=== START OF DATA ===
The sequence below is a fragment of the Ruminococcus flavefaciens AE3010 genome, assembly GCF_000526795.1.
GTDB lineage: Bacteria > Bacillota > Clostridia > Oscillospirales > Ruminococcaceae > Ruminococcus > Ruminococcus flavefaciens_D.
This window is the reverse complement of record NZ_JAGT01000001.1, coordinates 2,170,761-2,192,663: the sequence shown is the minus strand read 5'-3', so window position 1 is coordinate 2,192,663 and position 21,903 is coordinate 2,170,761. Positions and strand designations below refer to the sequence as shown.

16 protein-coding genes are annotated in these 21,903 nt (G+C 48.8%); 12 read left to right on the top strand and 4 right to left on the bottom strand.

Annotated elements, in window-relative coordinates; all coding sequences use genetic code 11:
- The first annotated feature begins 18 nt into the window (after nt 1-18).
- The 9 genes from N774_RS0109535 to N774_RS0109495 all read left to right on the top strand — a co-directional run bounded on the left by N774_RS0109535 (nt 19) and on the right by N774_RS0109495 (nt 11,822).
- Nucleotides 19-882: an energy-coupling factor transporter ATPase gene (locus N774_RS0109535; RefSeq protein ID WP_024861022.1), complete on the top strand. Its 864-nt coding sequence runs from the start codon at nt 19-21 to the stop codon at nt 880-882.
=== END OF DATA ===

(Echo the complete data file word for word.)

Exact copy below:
The sequence below is a fragment of the Ruminococcus flavefaciens AE3010 genome, assembly GCF_000526795.1.
GTDB lineage: Bacteria > Bacillota > Clostridia > Oscillospirales > Ruminococcaceae > Ruminococcus > Ruminococcus flavefaciens_D.
This window is the reverse complement of record NZ_JAGT01000001.1, coordinates 2,170,761-2,192,663: the sequence shown is the minus strand read 5'-3', so window position 1 is coordinate 2,192,663 and position 21,903 is coordinate 2,170,761. Positions and strand designations below refer to the sequence as shown.

16 protein-coding genes are annotated in these 21,903 nt (G+C 48.8%); 12 read left to right on the top strand and 4 right to left on the bottom strand.

Annotated elements, in window-relative coordinates; all coding sequences use genetic code 11:
- The first annotated feature begins 18 nt into the window (after nt 1-18).
- The 9 genes from N774_RS0109535 to N774_RS0109495 all read left to right on the top strand — a co-directional run bounded on the left by N774_RS0109535 (nt 19) and on the right by N774_RS0109495 (nt 11,822).
- Nucleotides 19-882: an energy-coupling factor transporter ATPase gene (locus N774_RS0109535; RefSeq protein ID WP_024861022.1), complete on the top strand. Its 864-nt coding sequence runs from the start codon at nt 19-21 to the stop codon at nt 880-882.